So it’s interesting to note that Washington Adventist University was the subject of a dissertation, A Qualitative Assessment of the Meaning of Shared Governance at a Parochial University (2012) by Shaton Monique Glover-Alves, a doctoral candidate in education at Northeastern University in Boston. The author gathered data through surveys and interviews with administrators, faculty leaders, and even a student leader, to determine the meaning of shared governance on campus. Not surprisingly, she discovered that it had different meanings to various groups on campus, but that the diversity of perceptions could lead to misunderstandings and miscommunication. While the official statements in the bylaws and regulations defined shared governance, the actual practices in interactions between faculty and administration often diverged widely from the required processes.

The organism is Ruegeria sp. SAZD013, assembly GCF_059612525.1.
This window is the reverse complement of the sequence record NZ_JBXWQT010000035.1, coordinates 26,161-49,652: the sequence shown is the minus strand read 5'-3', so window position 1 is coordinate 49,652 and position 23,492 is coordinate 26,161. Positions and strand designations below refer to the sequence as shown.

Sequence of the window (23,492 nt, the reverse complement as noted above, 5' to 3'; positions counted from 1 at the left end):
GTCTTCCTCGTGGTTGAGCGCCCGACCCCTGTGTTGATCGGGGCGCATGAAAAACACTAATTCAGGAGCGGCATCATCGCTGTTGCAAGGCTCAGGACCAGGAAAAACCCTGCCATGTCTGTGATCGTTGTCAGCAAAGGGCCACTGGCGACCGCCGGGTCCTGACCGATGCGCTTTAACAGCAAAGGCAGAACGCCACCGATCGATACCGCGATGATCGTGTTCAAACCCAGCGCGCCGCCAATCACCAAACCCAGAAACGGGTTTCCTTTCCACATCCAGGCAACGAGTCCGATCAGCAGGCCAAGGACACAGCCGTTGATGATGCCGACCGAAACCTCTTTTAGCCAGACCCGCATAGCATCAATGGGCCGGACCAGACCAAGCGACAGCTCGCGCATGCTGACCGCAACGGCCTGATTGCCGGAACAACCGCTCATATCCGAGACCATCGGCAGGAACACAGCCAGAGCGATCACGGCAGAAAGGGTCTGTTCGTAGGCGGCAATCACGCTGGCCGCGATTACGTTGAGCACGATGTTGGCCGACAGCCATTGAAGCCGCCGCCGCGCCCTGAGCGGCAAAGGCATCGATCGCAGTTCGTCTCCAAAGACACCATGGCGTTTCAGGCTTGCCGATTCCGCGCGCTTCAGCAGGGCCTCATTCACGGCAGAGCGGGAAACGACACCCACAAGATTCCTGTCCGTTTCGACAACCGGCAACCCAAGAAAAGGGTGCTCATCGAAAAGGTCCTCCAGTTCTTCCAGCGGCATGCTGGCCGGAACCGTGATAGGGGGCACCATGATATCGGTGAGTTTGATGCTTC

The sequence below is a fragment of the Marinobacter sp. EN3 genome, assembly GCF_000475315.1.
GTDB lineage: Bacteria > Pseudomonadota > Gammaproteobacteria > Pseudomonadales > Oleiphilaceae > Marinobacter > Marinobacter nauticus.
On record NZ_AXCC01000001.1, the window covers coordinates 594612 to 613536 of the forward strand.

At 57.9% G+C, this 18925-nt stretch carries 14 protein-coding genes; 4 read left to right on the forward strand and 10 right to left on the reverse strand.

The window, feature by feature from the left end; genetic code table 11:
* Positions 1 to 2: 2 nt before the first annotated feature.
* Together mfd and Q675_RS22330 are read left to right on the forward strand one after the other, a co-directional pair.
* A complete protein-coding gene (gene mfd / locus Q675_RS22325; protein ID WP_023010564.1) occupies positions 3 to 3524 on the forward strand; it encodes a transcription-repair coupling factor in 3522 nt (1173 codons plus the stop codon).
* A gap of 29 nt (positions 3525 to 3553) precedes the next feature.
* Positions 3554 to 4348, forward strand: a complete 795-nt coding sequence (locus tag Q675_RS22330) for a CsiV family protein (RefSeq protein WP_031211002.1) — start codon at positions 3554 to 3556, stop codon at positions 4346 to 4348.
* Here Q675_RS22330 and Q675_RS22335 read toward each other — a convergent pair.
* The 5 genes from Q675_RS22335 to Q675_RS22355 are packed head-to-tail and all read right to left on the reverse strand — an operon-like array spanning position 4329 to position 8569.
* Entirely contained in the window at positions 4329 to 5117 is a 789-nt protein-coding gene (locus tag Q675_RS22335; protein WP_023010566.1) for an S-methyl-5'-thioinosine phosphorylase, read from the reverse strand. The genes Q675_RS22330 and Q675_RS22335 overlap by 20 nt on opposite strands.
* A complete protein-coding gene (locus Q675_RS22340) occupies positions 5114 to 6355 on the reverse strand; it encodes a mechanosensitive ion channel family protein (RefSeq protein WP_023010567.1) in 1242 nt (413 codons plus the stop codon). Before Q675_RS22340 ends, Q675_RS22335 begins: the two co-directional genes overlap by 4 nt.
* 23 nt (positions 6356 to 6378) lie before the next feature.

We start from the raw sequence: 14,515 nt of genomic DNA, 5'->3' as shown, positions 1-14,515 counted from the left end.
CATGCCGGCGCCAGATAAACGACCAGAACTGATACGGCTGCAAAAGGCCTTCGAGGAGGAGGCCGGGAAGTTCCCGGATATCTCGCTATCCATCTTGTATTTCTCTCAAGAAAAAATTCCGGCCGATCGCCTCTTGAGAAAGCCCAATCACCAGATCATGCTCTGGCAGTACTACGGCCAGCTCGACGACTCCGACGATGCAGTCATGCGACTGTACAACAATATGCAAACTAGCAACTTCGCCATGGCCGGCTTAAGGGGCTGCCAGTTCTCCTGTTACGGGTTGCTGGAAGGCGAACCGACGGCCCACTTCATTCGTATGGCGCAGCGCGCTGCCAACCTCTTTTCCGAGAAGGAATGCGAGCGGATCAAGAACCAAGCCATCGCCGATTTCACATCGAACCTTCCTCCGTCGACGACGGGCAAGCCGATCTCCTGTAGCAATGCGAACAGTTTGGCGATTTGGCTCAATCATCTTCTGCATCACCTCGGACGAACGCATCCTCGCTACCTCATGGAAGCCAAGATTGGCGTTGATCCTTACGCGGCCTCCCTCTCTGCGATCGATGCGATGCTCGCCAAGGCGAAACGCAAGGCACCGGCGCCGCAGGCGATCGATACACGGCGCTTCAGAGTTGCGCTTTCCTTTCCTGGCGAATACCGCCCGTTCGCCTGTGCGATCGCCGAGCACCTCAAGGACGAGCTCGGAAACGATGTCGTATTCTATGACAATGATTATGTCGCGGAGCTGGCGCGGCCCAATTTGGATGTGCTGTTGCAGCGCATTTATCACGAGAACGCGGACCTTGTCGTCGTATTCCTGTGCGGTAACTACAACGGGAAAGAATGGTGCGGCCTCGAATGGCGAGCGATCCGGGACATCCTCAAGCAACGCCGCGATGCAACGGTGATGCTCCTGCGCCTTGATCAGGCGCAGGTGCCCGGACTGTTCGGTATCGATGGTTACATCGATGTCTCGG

When asked to define ‘shared governance’ both administrators and faculty leaders interviewed said ‘it all depends.’ This led the author to coin the term ‘situational shared governance,’ meaning that while there were official descriptions of the role of shared governance on campus, the changing situation often dictated how that was interpreted. In other words, due process was often not followed.

The faculty interviewed all said that the many committees on campus had a ‘voice but not a vote,’ that they functioned merely in an advisory capacity, and that their recommendations were often vetoed by the administration. Committees appeared to make a decision, but the real decisions were made elsewhere at another level. Administrators readily agreed that this was the case and one interviewee, referred to as ‘Shane’ (described as the chairman of the Board of Trustees), took care to reiterate that faculty did not have a vote in major decisions.